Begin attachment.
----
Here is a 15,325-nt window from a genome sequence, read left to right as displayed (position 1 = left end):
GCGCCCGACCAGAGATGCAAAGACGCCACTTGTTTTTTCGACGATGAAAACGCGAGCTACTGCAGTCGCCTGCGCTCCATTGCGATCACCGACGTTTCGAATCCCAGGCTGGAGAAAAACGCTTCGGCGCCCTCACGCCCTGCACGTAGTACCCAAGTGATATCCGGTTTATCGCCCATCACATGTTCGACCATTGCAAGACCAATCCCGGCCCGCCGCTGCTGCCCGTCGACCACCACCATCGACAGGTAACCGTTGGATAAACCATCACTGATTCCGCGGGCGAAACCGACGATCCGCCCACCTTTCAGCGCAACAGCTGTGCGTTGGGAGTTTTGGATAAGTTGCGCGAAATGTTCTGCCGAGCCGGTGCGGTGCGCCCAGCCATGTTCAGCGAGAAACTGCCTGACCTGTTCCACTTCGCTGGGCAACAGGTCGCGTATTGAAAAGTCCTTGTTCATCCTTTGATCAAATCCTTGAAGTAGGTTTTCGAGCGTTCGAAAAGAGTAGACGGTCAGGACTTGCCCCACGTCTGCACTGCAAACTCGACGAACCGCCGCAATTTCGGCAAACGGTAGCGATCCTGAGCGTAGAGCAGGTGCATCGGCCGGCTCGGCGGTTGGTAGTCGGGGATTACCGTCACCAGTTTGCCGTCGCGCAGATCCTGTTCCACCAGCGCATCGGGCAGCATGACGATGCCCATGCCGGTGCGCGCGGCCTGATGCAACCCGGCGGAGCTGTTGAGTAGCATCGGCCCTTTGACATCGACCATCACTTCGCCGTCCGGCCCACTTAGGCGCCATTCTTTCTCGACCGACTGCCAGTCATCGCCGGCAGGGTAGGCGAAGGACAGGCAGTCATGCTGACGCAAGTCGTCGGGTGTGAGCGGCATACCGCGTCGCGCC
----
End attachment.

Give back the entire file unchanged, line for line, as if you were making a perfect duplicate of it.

Here is a 15,325-nt window from a genome sequence, read left to right as displayed (position 1 = left end):
GCGCCCGACCAGAGATGCAAAGACGCCACTTGTTTTTTCGACGATGAAAACGCGAGCTACTGCAGTCGCCTGCGCTCCATTGCGATCACCGACGTTTCGAATCCCAGGCTGGAGAAAAACGCTTCGGCGCCCTCACGCCCTGCACGTAGTACCCAAGTGATATCCGGTTTATCGCCCATCACATGTTCGACCATTGCAAGACCAATCCCGGCCCGCCGCTGCTGCCCGTCGACCACCACCATCGACAGGTAACCGTTGGATAAACCATCACTGATTCCGCGGGCGAAACCGACGATCCGCCCACCTTTCAGCGCAACAGCTGTGCGTTGGGAGTTTTGGATAAGTTGCGCGAAATGTTCTGCCGAGCCGGTGCGGTGCGCCCAGCCATGTTCAGCGAGAAACTGCCTGACCTGTTCCACTTCGCTGGGCAACAGGTCGCGTATTGAAAAGTCCTTGTTCATCCTTTGATCAAATCCTTGAAGTAGGTTTTCGAGCGTTCGAAAAGAGTAGACGGTCAGGACTTGCCCCACGTCTGCACTGCAAACTCGACGAACCGCCGCAATTTCGGCAAACGGTAGCGATCCTGAGCGTAGAGCAGGTGCATCGGCCGGCTCGGCGGTTGGTAGTCGGGGATTACCGTCACCAGTTTGCCGTCGCGCAGATCCTGTTCCACCAGCGCATCGGGCAGCATGACGATGCCCATGCCGGTGCGCGCGGCCTGATGCAACCCGGCGGAGCTGTTGAGTAGCATCGGCCCTTTGACATCGACCATCACTTCGCCGTCCGGCCCACTTAGGCGCCATTCTTTCTCGACCGACTGCCAGTCATCGCCGGCAGGGTAGGCGAAGGACAGGCAGTCATGCTGACGCAAGTCGTCGGGTGTGAGCGGCATACCGCGTCGCGCC